CATHY WURZER: The New York Times article painted a concerning picture about that, but here, at MPR, gosh, we began reporting nearly 10 years ago about unchecked irrigation and the state's inability to truly understand the impacts on aquifers. It sounds as though a few steps are being taken to deal with the issue, or is that just pessimistic?

ELLEN CONSIDINE: I think that's-- I would characterize that as pessimistic. At the state of Minnesota, we are fortunate. The DNR is responsible for a network of wells, over 1,200 wells, that monitor water levels across the state. So we have, I think, in Minnesota, we have an above average understanding of how our groundwater levels are doing.

CATHY WURZER: Which is good. Which is good.


CATHY WURZER: I'm wondering--

ELLEN CONSIDINE: Yes, that's good.

CATHY WURZER: --how does climate change perhaps play into all of this, going forward?

ELLEN CONSIDINE: Yeah, we've been thinking about that a lot. So we're still kind of pulling the thread on that to figure out what effects climate change will have, but we're already seeing some of the effects. So, first of all, we know that climate change means, on average, our climate is going to be wetter and warmer, right? But climate change also means that we're going to have more extreme weather in between the wet periods.

So on average, Minnesota's expected to be wetter, but in between the wet periods, we will have more prolonged droughts, which probably sounds kind of familiar, as we're in our third year of drought here. We find that as we get into drought, farmers have to use a lot more water to keep their crops alive. And so that's kind of the first effect of climate change that we're seeing, is just in those dry years, a lot more groundwater use.

We're also seeing that the climate of Northern Minnesota is warming faster than the climate of Southern Minnesota. So that means the growing season is a little bit longer in Northern Minnesota. And it's a small change, but it's enough that crops can be grown there that couldn't be grown there before. So water thirsty crops that maybe couldn't be grown in Northern Minnesota decades ago can now be grown there, which means that we're seeing irrigation wells expanding into places that haven't had irrigation much before.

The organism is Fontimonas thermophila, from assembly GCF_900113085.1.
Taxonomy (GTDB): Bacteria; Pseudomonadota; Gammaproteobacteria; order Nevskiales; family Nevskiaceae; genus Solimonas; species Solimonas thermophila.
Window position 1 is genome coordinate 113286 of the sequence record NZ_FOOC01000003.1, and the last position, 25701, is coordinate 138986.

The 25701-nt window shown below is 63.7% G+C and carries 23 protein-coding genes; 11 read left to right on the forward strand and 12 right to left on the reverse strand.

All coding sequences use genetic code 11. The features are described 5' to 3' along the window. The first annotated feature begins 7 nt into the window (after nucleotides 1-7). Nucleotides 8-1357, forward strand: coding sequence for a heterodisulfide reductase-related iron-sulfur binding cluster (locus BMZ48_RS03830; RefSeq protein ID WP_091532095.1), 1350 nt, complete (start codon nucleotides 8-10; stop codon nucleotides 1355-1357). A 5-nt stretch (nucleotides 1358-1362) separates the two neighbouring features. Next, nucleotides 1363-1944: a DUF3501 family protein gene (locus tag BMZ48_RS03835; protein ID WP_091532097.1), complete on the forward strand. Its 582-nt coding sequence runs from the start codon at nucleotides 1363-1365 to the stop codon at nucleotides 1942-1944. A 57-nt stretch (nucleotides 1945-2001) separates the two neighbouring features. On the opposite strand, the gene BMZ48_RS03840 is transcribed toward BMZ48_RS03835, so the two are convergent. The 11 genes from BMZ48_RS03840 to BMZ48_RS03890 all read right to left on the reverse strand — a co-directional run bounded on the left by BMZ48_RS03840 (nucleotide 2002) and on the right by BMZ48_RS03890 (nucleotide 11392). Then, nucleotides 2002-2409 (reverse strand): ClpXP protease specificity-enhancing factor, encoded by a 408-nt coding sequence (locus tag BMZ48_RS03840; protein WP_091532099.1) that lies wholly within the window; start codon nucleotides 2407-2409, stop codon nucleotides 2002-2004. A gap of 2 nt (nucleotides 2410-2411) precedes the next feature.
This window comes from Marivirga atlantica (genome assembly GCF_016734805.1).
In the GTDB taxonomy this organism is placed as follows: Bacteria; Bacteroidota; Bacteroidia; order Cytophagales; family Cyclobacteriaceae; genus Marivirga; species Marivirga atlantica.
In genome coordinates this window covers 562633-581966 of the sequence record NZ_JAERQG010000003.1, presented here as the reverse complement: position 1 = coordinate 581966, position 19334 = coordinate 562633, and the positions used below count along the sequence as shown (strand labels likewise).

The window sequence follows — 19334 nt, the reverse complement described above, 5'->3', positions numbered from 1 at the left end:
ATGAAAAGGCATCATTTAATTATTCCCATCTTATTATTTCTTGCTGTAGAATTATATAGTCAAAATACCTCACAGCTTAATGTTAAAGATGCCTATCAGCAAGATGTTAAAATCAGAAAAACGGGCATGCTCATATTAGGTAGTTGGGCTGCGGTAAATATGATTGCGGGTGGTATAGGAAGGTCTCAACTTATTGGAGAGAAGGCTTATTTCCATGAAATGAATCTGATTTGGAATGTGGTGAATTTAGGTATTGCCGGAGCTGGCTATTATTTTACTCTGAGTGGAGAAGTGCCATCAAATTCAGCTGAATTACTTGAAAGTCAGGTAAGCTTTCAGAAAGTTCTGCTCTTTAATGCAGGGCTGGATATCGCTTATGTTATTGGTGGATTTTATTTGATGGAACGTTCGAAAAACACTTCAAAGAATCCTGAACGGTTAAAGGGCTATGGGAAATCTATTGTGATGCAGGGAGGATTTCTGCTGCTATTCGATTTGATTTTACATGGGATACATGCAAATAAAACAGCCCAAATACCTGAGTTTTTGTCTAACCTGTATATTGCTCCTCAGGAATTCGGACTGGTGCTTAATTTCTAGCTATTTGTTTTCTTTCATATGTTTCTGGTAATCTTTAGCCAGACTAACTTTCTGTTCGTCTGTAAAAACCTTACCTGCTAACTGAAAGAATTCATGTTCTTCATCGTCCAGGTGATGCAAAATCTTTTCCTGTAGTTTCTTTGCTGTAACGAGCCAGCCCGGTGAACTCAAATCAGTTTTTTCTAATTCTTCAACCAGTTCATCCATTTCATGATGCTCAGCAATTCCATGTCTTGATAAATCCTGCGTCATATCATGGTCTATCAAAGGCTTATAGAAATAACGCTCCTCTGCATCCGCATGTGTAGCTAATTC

CATHY WURZER: And what is the effect of that, Ellen, on folks who have wells, personal wells, for their drinking water, and smaller cities, for that matter?

ELLEN CONSIDINE: Mm-hmm. So we're finding that high capacity use, those high capacity wells going into places where, as we put it, domestic wells have never had to compete for groundwater, means that sometimes the domestic wells run out of water. And they run out of water because the water level in the aquifer is temporarily lowered because of pumping those high capacity wells. And so we are getting more out of water calls in the last three years than I think we've ever received before. It's been unprecedented.

CATHY WURZER: So I guess the final question would be, how does the DNR balance farmers who have thirsty crops and municipalities and folks who have private wells?

ELLEN CONSIDINE: Well, you put your finger on it. I think the word is "balance." At the DNR, our charge is to balance use and protection of the resource. We are very literally charged with making sure that we're leaving water for future generations. So the message I am-- my soapbox that I like to stand on is to let people know that it's going to take us longer to evaluate those permit applications than it used to take.

When we used to get a lot of permit applications where the aquifers were more abundant, right, in the metro, in Central Minnesota and Southeast Minnesota, it was easier to stamp that permit application and say, yes, you can have this much groundwater. We're finding as we get out into Western Minnesota, Northwest Minnesota, where groundwater is a lot more limited, that it is taking us more time. We really have to do our due diligence to figure out how to balance the use and the protection.

CATHY WURZER: Ellen, there's a lot to talk about here. I appreciate your time. Thank you so much.


CATHY WURZER: Ellen Considine is with the Minnesota DNR. She's a hydrologist. I want to turn to Bob Shimek right now. He's a member of the Red Lake Nation, currently lives on the White Earth Reservation. He's an extension educator with White Earth Tribal and Community College. He's active on water issues. Hey, Bob. How are you? Thanks for joining us.